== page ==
Now, here’s why I won’t get that much in net. One, while the Humble Bundle had default percentages, people could change those defaults and probably did. I assume that if they did change the defaults, they were not in my favor (I am assuming they would be in the favor of the non-profits, which would have been just fine with me). So the likelihood I’ll get that that total $78k seems small to me. Additionally, Old Man’s War is published by Tor, which has the rights for electronic versions of the book, and which will take its (totally fair) cut of the proceeds.

When all is said and done, if I end up with $20,000 (before taxes) then I figure I will have done well.

. . . .

So, basically, if I gross what I expect to gross from the Humble Bundle, I’ll be taking a roughly two thirds cut in my income per unit than what I usually do.

. . . .

Does this mean I’ve gotten ripped off by participating in the Humble Bundle? Of course not. One, I don’t usually sell 42k copies of Old Man’s War in two weeks, so I’m having volume compensate for per unit sales, and it doesn’t seem to have had a negative impact on OMW’s weekly sales in any event (i.e., it’s additive, not subtractive). Two, Old Man’s War is the first book in a series, and many of the people getting OMW in their bundles haven’t read it before. If they read it and like it, the additional books in the series are going to get bought and I get full freight on those, and otherwise it raises my profile as a writer.

Link to the rest at Whatever and thanks to Andy for the tip.

E-books, star authors, and lawsuits: Six reasons Penguin and Random House make more sense together

30 October 2012

From Quartz:

Penguin and Random House’s merger combines the defensive and the offensive.

Technology provides publishers with a golden opportunity to revitalize a product, which has been in the doldrums for years. But the same opportunity presents huge challenges, which perhaps only publishers with real scale can effectively address.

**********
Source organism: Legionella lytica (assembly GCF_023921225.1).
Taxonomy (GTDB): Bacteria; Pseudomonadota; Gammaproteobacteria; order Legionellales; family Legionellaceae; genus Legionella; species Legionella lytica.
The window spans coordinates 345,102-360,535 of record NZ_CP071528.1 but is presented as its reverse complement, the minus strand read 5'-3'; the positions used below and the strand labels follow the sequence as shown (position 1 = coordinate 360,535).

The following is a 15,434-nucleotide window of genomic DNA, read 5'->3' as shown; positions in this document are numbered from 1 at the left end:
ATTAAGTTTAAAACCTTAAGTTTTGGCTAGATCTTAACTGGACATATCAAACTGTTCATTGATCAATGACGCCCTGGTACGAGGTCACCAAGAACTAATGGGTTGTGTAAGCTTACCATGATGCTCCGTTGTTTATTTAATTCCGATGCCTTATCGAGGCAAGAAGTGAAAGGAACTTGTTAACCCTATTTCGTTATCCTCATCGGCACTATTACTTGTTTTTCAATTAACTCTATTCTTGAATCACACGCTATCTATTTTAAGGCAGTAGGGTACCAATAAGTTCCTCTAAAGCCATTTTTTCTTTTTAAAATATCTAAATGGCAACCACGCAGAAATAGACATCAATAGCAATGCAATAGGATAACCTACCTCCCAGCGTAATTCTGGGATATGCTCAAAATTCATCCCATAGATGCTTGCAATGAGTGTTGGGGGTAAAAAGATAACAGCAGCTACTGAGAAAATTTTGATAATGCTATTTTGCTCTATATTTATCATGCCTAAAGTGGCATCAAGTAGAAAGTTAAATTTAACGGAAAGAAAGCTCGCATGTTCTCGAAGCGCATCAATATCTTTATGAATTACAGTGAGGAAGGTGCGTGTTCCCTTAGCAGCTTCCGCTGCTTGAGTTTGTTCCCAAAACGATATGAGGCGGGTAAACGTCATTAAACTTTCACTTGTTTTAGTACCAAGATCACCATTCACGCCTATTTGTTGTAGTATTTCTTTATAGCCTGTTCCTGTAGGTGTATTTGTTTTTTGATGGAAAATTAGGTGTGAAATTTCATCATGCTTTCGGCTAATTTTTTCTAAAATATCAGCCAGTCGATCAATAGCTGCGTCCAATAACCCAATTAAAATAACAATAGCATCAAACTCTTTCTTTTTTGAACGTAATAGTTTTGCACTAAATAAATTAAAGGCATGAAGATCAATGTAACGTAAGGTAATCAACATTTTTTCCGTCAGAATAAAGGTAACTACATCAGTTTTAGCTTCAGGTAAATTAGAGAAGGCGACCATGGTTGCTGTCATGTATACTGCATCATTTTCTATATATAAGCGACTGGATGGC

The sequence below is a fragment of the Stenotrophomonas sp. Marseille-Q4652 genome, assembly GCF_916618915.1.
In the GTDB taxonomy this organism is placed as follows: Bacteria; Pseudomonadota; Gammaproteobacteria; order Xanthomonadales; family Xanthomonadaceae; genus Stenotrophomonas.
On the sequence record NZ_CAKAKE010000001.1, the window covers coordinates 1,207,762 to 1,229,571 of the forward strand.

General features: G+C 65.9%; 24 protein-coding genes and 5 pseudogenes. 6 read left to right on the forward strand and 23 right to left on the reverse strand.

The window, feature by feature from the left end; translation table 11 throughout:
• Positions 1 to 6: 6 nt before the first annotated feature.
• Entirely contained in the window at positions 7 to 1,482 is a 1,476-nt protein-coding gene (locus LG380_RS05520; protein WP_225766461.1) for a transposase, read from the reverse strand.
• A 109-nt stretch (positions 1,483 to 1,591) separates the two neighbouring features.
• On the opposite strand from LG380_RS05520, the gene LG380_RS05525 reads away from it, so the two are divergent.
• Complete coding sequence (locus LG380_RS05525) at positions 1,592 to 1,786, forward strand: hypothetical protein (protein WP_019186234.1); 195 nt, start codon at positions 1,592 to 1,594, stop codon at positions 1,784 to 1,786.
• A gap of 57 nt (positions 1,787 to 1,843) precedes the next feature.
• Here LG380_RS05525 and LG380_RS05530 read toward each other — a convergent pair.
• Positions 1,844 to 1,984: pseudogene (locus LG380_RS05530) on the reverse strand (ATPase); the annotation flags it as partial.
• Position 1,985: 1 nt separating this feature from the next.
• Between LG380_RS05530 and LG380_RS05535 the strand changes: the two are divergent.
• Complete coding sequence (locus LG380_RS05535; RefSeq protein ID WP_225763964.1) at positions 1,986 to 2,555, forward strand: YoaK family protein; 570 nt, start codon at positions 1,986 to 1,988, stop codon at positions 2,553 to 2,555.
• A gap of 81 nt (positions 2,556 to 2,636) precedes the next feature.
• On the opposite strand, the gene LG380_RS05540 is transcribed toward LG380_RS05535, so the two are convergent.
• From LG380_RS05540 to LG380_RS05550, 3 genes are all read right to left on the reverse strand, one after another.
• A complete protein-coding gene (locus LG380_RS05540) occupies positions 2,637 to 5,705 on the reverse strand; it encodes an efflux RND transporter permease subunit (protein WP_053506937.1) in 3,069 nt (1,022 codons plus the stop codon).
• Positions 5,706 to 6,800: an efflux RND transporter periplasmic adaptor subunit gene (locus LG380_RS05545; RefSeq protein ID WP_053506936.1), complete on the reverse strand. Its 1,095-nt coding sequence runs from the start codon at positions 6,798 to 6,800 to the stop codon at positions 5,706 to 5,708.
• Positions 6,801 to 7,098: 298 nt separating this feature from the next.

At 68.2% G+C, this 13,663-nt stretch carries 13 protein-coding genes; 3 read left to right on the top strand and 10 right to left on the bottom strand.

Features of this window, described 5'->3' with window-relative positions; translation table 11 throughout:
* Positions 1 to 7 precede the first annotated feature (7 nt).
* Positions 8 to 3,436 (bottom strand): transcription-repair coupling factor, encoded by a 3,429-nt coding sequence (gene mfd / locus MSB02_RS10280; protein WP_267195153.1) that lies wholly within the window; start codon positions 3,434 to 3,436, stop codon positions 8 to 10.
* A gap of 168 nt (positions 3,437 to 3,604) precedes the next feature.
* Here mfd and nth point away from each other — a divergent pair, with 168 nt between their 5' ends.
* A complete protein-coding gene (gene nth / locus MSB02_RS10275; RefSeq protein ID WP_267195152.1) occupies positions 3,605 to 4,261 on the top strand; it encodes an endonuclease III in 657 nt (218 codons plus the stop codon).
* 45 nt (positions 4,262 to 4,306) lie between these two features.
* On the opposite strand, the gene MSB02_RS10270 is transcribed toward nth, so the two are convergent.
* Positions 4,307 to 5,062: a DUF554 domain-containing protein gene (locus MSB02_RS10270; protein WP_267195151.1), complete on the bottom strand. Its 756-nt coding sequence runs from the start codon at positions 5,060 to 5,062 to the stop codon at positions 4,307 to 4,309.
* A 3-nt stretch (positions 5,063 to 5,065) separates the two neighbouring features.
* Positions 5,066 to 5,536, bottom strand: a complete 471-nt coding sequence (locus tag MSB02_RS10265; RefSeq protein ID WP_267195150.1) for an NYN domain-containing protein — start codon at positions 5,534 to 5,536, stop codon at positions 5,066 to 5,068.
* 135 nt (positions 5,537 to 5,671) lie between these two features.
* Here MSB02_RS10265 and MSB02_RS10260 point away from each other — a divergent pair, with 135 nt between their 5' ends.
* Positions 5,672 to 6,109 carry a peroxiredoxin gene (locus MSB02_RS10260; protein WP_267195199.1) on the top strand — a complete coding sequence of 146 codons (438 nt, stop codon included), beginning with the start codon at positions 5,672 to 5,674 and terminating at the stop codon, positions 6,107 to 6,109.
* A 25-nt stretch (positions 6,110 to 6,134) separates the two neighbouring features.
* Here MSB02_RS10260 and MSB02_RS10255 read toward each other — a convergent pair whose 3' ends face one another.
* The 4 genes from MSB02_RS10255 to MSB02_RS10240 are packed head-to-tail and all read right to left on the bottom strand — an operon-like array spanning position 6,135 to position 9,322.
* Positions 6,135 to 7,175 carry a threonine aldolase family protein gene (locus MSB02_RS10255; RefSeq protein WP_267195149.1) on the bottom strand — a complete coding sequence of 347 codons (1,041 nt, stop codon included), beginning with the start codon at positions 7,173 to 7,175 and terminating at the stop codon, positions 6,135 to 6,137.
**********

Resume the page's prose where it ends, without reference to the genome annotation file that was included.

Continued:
. . . .

1. A new kind of hard cover. From January 2011 to January 2012, sales of adult e-books grew by 49%, while sales of children’s and young adult e-books grew by 475%, according to the Association of American Publishers. At a fundamental level, the publishers’ product is changing. In the same way that BluRay discs now come with multiple extras (think actor commentaries, extra scenes, behind-the scenes-footage) the same will be true of e-books. The skills required to market books are changing, as are the manufacturing and distribution system. Publishers with scale will be better placed to invest in the technology required to address this dramatic transition

. . . .

4. Star power. For some time now, the book market has become increasingly hit-driven with star authors/celebrities earning escalating advances from publishers. The merger gives the new company the scale to compete more aggressively for hot authors while effectively removing a competitor (and therefore some of the heat) from the market

Link to the rest at Quartz and thanks to Abel for the tip.

Is Traditional Publishing a Happily Ever After?

30 October 2012

From regular visitor Anthea Lawson via Finding Bliss:

When Laura asked me to write this post in order to keep the conversation going about different publishing models, I jumped at the chance. Why? Because I was a traditionally published author who’s now indie. I’ve seen both sides, and I wish I’d known more about what traditional publishing was really like before I joyfully signed on.